Colorado Woman Loses Whopping $37K In Hacker Scam

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A Colorado woman experienced the absolute worst of modern technology, falling for a scam and losing $37,000.

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Diane Peltier then shared her plight with 9News in Denver in an effort to help others avoid a similar fate. The story goes like this, as reported by the news outlet:

Last Wednesday, she was paying bills online when her computer froze and started flashing. A message on the screen said she had been hacked – and she should call Microsoft to unlock the computer.

“It’s bells and sirens and everything,” Peltier said.

A phone number for Microsoft appeared on the screen. So Peltier trusted it and called.

“They’re going to help me,” she said the man on the line told her. “They’re going to take care of me. They’re going to be certain that I’m going to be OK.”

She said before long the call-taker told her to go to a website and click on a link. By then, he had full control of her computer and started showing her bank account claiming they were getting hacked.

After that, the scammer told Peltier that he would connect her with the fraud department. She was soon speaking with a woman who she said went by the name Alison.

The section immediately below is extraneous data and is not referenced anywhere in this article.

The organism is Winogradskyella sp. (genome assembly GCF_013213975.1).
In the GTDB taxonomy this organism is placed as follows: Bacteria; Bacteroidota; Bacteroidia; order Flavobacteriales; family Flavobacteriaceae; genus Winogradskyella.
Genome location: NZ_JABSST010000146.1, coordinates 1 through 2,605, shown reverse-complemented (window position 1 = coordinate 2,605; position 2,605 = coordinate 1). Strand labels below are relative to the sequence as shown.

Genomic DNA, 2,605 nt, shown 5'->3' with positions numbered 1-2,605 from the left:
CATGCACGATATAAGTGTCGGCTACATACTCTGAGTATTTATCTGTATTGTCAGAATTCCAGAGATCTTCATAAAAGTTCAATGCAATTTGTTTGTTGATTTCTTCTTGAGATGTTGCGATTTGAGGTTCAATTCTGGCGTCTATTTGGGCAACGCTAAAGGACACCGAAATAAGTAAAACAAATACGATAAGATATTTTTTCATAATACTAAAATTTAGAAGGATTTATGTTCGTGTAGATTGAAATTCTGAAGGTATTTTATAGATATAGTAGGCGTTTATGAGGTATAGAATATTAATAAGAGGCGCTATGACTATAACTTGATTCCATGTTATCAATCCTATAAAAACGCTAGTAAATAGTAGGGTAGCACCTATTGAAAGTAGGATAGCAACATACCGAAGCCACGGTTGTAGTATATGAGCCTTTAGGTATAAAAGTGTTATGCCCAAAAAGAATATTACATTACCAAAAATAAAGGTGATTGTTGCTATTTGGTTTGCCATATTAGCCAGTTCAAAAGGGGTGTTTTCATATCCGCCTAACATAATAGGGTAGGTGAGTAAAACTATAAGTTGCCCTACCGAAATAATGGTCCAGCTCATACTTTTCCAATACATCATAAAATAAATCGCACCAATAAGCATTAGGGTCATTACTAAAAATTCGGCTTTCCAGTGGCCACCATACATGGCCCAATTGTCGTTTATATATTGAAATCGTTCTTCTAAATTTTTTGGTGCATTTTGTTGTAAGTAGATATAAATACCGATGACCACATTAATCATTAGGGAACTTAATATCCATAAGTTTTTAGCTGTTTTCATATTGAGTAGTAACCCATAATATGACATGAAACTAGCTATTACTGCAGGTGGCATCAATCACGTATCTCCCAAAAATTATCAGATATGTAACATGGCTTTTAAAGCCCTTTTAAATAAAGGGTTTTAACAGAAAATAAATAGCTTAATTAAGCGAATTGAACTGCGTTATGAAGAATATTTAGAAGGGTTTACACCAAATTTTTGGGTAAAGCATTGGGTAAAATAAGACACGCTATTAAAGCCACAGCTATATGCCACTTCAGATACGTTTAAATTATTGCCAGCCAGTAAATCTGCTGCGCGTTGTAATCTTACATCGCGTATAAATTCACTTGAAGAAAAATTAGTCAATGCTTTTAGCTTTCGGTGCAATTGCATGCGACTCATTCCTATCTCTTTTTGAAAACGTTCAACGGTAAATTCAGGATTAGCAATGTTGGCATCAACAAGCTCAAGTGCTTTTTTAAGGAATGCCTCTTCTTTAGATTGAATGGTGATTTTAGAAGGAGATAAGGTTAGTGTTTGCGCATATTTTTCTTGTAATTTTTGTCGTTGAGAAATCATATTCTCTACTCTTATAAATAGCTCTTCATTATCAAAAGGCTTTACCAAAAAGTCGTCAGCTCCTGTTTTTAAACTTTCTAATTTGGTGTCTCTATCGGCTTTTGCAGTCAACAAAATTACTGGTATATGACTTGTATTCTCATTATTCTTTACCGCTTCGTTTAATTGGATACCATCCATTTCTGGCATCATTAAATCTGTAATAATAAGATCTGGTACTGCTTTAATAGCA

Peltier said she then drove the bank, with Alison on the phone, to withdraw her money. She then deposited into a crptocurrency machine, following Alison’s instructions.

It was then that she realized the money was gone. When she tried to call back the numbers, they had been disconnected.

“I should have hung up with everybody,” Peltier told 9News. “I should have unplugged the computer. I wasn’t thinking right. I wasn’t thinking clearly.”

Petlier isn’t alone in such awful crimes. That same scammer got $99,000 from someone else in Colorado, a official at FBI Denver told 9News.

Per 9News:

The FBI has found more than half of those impacted by this particular scam are over the age of 60. They recommend anyone with a senior in their life share information about this scam and tips on how to prevent it.

“No bank is going to ask you to pay something in gift cards to transfer your money to an overseas account to pay anything in cryptocurrency,” FBI Denver spokesperson Vikki Migoya said. “That is a sure sign that this is a fraud.”

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